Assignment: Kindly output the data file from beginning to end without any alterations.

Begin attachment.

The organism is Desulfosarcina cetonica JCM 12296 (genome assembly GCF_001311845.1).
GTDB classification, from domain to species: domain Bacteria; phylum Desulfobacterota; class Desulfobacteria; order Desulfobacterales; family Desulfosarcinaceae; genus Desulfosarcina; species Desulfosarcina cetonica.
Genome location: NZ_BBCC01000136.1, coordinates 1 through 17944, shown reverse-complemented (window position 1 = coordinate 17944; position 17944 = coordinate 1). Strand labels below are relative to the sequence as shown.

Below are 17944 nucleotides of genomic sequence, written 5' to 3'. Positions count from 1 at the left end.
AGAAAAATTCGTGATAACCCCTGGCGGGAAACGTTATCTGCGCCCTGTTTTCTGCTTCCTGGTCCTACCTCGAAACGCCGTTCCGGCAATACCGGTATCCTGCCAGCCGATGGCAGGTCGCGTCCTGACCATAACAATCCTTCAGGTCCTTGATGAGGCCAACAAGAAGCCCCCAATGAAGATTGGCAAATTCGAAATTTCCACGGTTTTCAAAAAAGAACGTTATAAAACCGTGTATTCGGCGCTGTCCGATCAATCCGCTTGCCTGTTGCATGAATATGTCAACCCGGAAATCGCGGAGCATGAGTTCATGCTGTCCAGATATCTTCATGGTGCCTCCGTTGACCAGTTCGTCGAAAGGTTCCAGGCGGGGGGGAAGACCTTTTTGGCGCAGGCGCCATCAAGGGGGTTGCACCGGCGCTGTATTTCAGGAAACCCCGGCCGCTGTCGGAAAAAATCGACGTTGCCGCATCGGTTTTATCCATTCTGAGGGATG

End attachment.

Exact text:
The organism is Desulfosarcina cetonica JCM 12296 (genome assembly GCF_001311845.1).
GTDB classification, from domain to species: domain Bacteria; phylum Desulfobacterota; class Desulfobacteria; order Desulfobacterales; family Desulfosarcinaceae; genus Desulfosarcina; species Desulfosarcina cetonica.
Genome location: NZ_BBCC01000136.1, coordinates 1 through 17944, shown reverse-complemented (window position 1 = coordinate 17944; position 17944 = coordinate 1). Strand labels below are relative to the sequence as shown.

Below are 17944 nucleotides of genomic sequence, written 5' to 3'. Positions count from 1 at the left end.
AGAAAAATTCGTGATAACCCCTGGCGGGAAACGTTATCTGCGCCCTGTTTTCTGCTTCCTGGTCCTACCTCGAAACGCCGTTCCGGCAATACCGGTATCCTGCCAGCCGATGGCAGGTCGCGTCCTGACCATAACAATCCTTCAGGTCCTTGATGAGGCCAACAAGAAGCCCCCAATGAAGATTGGCAAATTCGAAATTTCCACGGTTTTCAAAAAAGAACGTTATAAAACCGTGTATTCGGCGCTGTCCGATCAATCCGCTTGCCTGTTGCATGAATATGTCAACCCGGAAATCGCGGAGCATGAGTTCATGCTGTCCAGATATCTTCATGGTGCCTCCGTTGACCAGTTCGTCGAAAGGTTCCAGGCGGGGGGGAAGACCTTTTTGGCGCAGGCGCCATCAAGGGGGTTGCACCGGCGCTGTATTTCAGGAAACCCCGGCCGCTGTCGGAAAAAATCGACGTTGCCGCATCGGTTTTATCCATTCTGAGGGATG